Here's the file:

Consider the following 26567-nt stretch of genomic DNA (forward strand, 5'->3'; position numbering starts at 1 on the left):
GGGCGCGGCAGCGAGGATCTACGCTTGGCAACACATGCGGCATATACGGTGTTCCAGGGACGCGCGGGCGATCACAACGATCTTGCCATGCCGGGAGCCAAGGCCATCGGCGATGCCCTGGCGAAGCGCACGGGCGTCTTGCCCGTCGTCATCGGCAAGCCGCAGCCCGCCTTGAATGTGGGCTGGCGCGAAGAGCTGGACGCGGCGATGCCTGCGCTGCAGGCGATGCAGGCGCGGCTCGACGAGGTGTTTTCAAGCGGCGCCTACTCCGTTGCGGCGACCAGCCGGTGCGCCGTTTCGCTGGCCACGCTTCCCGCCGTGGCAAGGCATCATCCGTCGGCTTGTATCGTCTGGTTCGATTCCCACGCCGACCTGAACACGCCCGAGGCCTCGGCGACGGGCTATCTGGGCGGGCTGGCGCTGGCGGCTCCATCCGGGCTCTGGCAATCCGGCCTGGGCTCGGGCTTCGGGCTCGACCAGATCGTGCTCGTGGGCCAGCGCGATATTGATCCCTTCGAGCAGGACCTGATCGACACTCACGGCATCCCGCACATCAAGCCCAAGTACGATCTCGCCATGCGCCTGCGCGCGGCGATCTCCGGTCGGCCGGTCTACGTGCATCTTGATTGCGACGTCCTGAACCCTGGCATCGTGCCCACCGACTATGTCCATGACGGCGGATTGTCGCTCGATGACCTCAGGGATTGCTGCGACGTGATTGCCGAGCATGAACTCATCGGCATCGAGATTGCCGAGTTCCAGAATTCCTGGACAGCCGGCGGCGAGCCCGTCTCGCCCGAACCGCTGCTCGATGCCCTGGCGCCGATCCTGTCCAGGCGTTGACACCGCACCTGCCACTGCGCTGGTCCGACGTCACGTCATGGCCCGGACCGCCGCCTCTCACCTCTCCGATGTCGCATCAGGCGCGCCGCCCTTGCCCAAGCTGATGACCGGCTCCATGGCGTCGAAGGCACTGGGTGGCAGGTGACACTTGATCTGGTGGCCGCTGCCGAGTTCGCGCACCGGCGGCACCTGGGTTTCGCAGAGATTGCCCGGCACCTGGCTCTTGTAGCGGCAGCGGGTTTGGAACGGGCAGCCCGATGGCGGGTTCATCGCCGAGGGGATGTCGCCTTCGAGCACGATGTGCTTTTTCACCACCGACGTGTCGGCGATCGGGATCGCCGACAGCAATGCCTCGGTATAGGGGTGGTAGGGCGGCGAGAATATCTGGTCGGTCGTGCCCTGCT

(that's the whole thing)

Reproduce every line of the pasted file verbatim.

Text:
Consider the following 26567-nt stretch of genomic DNA (forward strand, 5'->3'; position numbering starts at 1 on the left):
GGGCGCGGCAGCGAGGATCTACGCTTGGCAACACATGCGGCATATACGGTGTTCCAGGGACGCGCGGGCGATCACAACGATCTTGCCATGCCGGGAGCCAAGGCCATCGGCGATGCCCTGGCGAAGCGCACGGGCGTCTTGCCCGTCGTCATCGGCAAGCCGCAGCCCGCCTTGAATGTGGGCTGGCGCGAAGAGCTGGACGCGGCGATGCCTGCGCTGCAGGCGATGCAGGCGCGGCTCGACGAGGTGTTTTCAAGCGGCGCCTACTCCGTTGCGGCGACCAGCCGGTGCGCCGTTTCGCTGGCCACGCTTCCCGCCGTGGCAAGGCATCATCCGTCGGCTTGTATCGTCTGGTTCGATTCCCACGCCGACCTGAACACGCCCGAGGCCTCGGCGACGGGCTATCTGGGCGGGCTGGCGCTGGCGGCTCCATCCGGGCTCTGGCAATCCGGCCTGGGCTCGGGCTTCGGGCTCGACCAGATCGTGCTCGTGGGCCAGCGCGATATTGATCCCTTCGAGCAGGACCTGATCGACACTCACGGCATCCCGCACATCAAGCCCAAGTACGATCTCGCCATGCGCCTGCGCGCGGCGATCTCCGGTCGGCCGGTCTACGTGCATCTTGATTGCGACGTCCTGAACCCTGGCATCGTGCCCACCGACTATGTCCATGACGGCGGATTGTCGCTCGATGACCTCAGGGATTGCTGCGACGTGATTGCCGAGCATGAACTCATCGGCATCGAGATTGCCGAGTTCCAGAATTCCTGGACAGCCGGCGGCGAGCCCGTCTCGCCCGAACCGCTGCTCGATGCCCTGGCGCCGATCCTGTCCAGGCGTTGACACCGCACCTGCCACTGCGCTGGTCCGACGTCACGTCATGGCCCGGACCGCCGCCTCTCACCTCTCCGATGTCGCATCAGGCGCGCCGCCCTTGCCCAAGCTGATGACCGGCTCCATGGCGTCGAAGGCACTGGGTGGCAGGTGACACTTGATCTGGTGGCCGCTGCCGAGTTCGCGCACCGGCGGCACCTGGGTTTCGCAGAGATTGCCCGGCACCTGGCTCTTGTAGCGGCAGCGGGTTTGGAACGGGCAGCCCGATGGCGGGTTCATCGCCGAGGGGATGTCGCCTTCGAGCACGATGTGCTTTTTCACCACCGACGTGTCGGCGATCGGGATCGCCGACAGCAATGCCTCGGTATAGGGGTGGTAGGGCGGCGAGAATATCTGGTCGGTCGTGCCCTGCT